They’ve got an appetite for obstruction!
Park Slopers have banned a developer from replacing the Fifth Avenue Key Food with an outlet of upscale grocery chains Whole Foods, Citarella, Balducci’s, Grace’s Marketplace, or Eataly as part of a deal they struck with the builder in exchange for their approval to erect a new apartment building on the site.
High-end emporiums are hungry for a taste of the expensive neighborhood, but many longtime locals can’t actually afford to shop at them and want to ensure their beloved low-cost supermarket is succeeded by another store that fits their budget, according to one resident who was on the negotiating team.
“They’re just things that won’t work in this neighborhood,” said Ayana Muhammad, a property manager at local housing organization Park Slope North Housing Development Fund Corporation. “They come in and they see the high rent prices, but fail to realize there’s a long list of people that have lived here for 20, 30, 40, and some even 50 years.”
After months of discussions, developer Avery Hall Investments has also agreed to allot 22,000 square feet — around half a football field — to a new grocery store on the site at Baltic Street, in a building that will include 165 apartments.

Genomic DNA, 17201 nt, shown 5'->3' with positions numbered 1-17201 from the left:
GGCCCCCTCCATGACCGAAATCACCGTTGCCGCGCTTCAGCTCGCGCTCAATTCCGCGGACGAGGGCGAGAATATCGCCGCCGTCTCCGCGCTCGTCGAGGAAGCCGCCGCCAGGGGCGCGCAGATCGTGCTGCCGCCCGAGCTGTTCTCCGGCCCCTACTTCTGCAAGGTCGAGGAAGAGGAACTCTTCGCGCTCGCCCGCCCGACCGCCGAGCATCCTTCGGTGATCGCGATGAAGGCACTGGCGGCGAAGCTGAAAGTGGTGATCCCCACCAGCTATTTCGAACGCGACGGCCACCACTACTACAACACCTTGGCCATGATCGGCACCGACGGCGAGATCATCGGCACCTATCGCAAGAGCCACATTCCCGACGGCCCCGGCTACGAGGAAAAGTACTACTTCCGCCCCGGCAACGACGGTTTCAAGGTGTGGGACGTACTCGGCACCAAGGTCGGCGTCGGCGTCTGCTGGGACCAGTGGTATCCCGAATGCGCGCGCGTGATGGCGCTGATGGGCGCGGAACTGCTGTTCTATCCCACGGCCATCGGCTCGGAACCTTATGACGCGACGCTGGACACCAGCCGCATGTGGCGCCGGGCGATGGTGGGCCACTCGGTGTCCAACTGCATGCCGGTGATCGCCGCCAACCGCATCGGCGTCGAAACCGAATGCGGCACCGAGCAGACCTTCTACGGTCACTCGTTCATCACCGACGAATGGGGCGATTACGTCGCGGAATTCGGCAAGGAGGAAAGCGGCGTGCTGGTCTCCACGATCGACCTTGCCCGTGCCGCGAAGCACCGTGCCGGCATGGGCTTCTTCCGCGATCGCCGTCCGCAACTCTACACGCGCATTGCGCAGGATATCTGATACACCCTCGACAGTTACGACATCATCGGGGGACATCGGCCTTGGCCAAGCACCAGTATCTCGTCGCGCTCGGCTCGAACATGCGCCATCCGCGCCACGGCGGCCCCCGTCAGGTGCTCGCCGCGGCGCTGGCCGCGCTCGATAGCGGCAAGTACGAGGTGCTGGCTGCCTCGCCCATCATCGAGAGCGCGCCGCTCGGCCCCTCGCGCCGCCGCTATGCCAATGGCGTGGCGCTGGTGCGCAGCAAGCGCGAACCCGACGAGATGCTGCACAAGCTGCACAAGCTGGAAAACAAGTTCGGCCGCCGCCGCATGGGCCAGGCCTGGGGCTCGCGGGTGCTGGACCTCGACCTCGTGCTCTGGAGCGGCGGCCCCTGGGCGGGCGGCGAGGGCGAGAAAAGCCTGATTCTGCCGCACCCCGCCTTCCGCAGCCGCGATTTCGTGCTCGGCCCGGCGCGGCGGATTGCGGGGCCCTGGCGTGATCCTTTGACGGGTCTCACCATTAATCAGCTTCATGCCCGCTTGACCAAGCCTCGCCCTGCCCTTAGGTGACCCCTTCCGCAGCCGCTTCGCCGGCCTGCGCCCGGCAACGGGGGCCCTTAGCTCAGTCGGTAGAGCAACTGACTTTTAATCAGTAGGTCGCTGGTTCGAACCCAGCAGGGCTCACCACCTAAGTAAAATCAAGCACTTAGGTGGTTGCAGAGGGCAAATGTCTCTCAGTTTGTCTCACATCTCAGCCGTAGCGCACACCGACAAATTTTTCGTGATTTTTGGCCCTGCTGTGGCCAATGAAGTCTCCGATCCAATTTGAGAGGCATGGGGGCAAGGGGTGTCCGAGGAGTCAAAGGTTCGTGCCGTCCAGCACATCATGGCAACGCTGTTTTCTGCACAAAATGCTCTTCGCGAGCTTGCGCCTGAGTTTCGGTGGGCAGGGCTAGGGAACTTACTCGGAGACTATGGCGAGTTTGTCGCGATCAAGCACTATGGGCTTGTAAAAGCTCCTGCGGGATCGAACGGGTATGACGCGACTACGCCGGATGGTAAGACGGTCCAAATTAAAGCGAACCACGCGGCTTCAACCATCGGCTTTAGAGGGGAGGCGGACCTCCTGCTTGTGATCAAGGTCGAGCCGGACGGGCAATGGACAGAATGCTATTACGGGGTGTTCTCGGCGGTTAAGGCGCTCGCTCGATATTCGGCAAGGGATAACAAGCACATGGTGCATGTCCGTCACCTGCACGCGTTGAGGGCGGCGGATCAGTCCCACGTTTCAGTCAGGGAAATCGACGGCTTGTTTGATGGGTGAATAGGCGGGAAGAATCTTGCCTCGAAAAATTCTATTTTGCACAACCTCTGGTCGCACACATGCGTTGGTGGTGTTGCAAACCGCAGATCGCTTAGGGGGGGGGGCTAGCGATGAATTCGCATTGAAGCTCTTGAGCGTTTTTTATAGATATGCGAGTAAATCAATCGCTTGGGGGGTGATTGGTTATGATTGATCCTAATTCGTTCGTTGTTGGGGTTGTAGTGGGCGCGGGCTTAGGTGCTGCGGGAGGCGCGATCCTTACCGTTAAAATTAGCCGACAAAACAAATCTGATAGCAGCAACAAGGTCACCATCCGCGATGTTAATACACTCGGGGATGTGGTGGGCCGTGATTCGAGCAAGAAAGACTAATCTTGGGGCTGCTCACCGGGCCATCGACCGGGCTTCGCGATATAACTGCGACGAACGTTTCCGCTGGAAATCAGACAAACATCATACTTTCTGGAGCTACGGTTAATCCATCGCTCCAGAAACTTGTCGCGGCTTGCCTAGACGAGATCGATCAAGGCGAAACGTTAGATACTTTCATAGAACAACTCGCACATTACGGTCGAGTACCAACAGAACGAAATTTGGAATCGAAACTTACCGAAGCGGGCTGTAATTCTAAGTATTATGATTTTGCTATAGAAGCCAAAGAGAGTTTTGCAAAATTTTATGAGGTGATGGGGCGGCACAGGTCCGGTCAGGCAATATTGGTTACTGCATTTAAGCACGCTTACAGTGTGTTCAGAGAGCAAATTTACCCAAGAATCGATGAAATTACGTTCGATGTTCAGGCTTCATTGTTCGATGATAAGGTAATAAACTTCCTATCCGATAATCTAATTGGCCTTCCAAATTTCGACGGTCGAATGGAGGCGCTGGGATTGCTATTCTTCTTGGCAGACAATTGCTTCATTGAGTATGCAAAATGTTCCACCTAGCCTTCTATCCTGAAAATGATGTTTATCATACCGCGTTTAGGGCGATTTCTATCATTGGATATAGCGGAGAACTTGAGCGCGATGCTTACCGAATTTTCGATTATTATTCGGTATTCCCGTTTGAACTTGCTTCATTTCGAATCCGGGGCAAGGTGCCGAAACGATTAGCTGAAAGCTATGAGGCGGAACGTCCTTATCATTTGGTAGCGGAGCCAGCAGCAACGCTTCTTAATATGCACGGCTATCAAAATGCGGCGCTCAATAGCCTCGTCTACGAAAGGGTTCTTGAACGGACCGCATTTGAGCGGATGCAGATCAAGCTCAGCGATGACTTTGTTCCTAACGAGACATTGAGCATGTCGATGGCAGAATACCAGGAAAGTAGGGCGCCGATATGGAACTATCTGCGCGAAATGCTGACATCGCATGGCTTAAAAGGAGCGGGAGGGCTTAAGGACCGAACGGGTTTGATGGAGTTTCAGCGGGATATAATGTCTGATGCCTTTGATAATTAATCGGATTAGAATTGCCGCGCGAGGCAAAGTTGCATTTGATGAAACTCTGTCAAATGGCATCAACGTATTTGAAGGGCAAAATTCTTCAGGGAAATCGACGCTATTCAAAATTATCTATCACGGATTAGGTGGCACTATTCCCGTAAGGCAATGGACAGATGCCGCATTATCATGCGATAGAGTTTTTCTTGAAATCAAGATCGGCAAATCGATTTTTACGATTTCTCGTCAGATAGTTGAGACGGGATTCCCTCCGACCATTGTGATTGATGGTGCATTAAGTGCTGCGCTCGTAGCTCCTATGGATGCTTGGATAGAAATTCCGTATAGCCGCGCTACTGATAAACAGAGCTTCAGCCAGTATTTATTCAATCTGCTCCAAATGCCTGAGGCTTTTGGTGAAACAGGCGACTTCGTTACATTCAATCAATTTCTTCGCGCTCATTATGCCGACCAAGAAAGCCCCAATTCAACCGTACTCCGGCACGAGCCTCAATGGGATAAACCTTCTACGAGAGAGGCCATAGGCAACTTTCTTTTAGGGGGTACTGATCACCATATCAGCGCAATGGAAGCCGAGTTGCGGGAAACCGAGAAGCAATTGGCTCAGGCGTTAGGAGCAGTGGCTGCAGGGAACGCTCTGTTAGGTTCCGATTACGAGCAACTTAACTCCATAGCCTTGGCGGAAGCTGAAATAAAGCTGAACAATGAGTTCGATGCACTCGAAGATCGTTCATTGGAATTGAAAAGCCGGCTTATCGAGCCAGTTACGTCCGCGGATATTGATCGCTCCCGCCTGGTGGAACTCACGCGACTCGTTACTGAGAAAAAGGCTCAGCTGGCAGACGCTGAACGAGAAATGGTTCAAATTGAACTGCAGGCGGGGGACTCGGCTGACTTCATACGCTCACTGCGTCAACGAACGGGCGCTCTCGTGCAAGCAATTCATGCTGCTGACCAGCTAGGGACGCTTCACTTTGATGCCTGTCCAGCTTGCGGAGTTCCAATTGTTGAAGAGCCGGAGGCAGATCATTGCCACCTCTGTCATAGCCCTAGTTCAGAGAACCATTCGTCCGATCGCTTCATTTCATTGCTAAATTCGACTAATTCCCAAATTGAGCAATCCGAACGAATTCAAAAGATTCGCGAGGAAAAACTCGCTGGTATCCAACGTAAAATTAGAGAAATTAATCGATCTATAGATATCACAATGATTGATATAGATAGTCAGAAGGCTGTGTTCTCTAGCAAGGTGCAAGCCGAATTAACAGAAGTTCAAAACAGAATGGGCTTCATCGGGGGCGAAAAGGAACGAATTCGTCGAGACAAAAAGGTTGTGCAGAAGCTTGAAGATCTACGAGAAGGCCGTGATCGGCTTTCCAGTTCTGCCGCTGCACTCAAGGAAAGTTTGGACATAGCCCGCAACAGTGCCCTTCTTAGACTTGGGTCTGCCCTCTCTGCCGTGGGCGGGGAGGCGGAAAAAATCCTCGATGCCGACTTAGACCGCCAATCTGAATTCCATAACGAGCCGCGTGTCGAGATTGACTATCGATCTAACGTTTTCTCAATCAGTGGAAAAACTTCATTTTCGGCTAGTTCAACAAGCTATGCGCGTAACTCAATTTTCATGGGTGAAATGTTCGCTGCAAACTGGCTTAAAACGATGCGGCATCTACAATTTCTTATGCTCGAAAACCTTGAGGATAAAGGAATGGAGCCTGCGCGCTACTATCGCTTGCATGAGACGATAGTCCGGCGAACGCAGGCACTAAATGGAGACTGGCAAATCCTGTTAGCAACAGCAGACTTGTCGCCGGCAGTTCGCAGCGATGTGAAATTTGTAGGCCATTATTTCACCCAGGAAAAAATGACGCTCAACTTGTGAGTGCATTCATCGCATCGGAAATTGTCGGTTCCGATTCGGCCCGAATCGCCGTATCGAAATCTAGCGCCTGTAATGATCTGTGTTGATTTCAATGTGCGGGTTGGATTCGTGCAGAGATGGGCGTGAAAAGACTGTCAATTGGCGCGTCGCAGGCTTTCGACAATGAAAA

That’s a smaller market than the roughly 30,000-square-foot Key Food currently there, but far more than the 7,500-square-foot space that Avery Hall had originally pitched after it inked a deal to buy the property last year, and most residents at a meeting unveiling the deal on Nov. 1 said they were satisfied with the compromise.
“This feels like a win,” said local Isaac Lief.
Typically, locals wouldn’t get a say in the development, but the land falls under an urban renewal plan, so any changes there will require the city’s sign-off, and residents were able to exploit the arrangement to secure another affordable grocery store, according to one local pol.
“It was clear the city was much less likely to grant them the change to the urban renewal plan unless we reached a good deal around the supermarket,” said Councilman Brad Lander (D–Park Slope).
In addition to blacklisting the aforementioned luxury grocers, the developer has agreed to give locals a say in which markets will be approached to operate the more compact supermarket on the site, and to try to sign the eventual winner onto a 20-year lease.
The operators will be required to set aside at least half of the shopping space for foods that need to be prepared at home, and 30 percent of the retail area must be reserved for perishable goods.
The new development will include 182 subterranean parking spots, although shoppers will likely have to pay to use it, according to local S.J. Avery (no relation to the developer), who was also on the negotiating committee.
Avery Hall is also including 41 below-market-rate units in its development.